As I mentioned in last week’s post, I’ve been learning a bit more about spiritual frugality. I’ve also just been thinking generally about different types of frugality. We all have different reasons for choosing this path. I think if I get more connected to my own reasons for living frugally, then I’ll be able to save more money. More importantly, I’ll be living a richer life.
Why It Matters
I recently realized that I still get shaken away from my frugality during times of financial emergencies. The crux of the problem is that my frugal living is primarily a money-focused approach. I want to save money. I want to feel financially secure. Therefore, I make frugal living choices.
However, when push comes to shove, I really need a stronger foundation for my choices than just the motivation of saving money. It’s too easy to waver. On days of weakness, I’m apt to spend more. I forget why I’ve chosen the financial path that I have. Therefore, I need to find a deeper sense of value in why I’ve selected this way of life.
5 Types of Frugality
There are probably many different types of frugality or frugal living philosophies. Here are the five common types of frugality I’ve come across so far:
1. Spiritual Frugality
As I mentioned in last week’s post, spiritual frugality means aligning your life with your particular faith. Moreover, you align your financial choices with that faith. This seems like the most deep-rooted form of frugal living. If you can always tie your financial choices back to your spiritual beliefs, then those choices will likely feel solid no matter what else is going on in life. Unfortunately, I’m not sure that is the right frugal living approach for me.
2. Eco-Minded Frugality
Many people choose frugal living because it naturally aligns well with their environmental concerns. After all, consumerism and throwaway culture are bad for the environment. Waste is bad for the environment. When you choose to avoid those things because of your concern for the environment, it aligns well with a frugal lifestyle.
This is one of the types of frugality that I can see digging into more for myself. I’m concerned about the environment. I’m willing to pay more for certain things – like sustainable food practices – even if it doesn’t always help my personal bottom line. Yet, overall, I save money because I don’t waste. Therefore, this is a good fit.
3. DIY Frugality
There are many different reasons that people choose a DIY lifestyle. They include:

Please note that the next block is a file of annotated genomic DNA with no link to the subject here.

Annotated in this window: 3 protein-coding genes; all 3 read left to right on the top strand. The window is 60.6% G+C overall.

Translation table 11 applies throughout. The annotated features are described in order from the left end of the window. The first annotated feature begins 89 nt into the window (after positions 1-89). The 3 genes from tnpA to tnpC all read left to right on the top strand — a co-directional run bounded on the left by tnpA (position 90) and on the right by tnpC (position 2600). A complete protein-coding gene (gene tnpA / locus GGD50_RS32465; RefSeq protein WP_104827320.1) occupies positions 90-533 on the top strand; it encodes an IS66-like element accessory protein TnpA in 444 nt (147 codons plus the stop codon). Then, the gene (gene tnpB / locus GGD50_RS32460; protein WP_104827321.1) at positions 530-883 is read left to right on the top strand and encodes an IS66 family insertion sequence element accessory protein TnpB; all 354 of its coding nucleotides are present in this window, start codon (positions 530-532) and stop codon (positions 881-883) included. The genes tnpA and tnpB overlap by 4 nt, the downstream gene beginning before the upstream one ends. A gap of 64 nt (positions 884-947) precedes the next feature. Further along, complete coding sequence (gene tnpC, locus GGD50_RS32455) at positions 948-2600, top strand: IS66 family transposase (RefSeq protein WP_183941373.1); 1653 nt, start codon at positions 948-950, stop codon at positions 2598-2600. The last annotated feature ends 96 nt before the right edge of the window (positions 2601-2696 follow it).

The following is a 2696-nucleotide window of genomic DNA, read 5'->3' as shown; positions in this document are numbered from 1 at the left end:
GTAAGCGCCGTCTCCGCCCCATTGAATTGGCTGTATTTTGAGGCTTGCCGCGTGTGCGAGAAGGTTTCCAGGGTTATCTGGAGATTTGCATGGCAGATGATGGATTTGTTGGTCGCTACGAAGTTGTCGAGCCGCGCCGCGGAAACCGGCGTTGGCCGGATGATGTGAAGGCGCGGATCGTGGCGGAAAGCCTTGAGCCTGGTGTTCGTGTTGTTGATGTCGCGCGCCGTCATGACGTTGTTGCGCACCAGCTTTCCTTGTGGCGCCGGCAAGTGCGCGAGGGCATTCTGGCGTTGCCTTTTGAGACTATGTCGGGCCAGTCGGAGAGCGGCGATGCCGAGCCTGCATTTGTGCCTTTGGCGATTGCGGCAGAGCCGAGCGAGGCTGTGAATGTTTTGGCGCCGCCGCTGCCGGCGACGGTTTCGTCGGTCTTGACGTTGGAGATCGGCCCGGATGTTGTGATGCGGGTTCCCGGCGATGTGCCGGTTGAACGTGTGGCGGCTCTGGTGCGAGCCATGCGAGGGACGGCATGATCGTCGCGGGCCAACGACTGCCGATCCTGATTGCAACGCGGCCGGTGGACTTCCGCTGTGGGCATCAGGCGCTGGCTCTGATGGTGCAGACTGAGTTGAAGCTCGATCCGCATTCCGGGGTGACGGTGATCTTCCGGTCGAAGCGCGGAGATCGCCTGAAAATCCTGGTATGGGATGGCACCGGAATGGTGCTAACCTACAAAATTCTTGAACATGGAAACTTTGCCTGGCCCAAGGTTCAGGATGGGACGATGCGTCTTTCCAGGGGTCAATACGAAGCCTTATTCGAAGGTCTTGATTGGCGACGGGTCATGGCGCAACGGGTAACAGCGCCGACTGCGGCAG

- A desire to escape the digital world and connect to hands-on analog experiences
- Continuing traditions in family or community, such as carrying on woodworking, glass-blowing, etc. that have been done for generations
- Survivalist mentality of wanting to not rely on others for anything
I appreciate the DIY lifestyle. I’m a crafter and I do make certain things. I haven’t dug deep into this approach as far as it relates to frugality. In fact, I probably spend more on my own crafts than is financially wise. However, it’s one of the types of frugality that feels like a good fit if I learn more and process more about how it could fit into my life.
Some people are specifically focused on decluttering their lives down to as few things as possible. The emphasis isn’t necessarily frugality, because sometimes you spend more on a particular item because it streamlines your life. It’s not about getting the cheapest price. However, it dovetails well with frugality. Generally, having less means spending less. Minimalism keeps your life and mind decluttered.
Many people choose to live frugally while emphasizing increased income in order to attain the goal of early retirement. I understand and respect this perspective. However, it’s too money-focused for me to feel deep enough in terms of what I’m currently exploring. That’s not true for everyone. I think you can have deep goals for what you want to do in early retirement that will keep you motivated in frugal living. That’s just not the right fit for me.
I’m not sure what the right types of frugality are for me, yet. However, I believe that digging deeper into my core values will help me improve my relationship with money overall. How do you approach frugal living? What drives, motivates, and sustains you in that practice?
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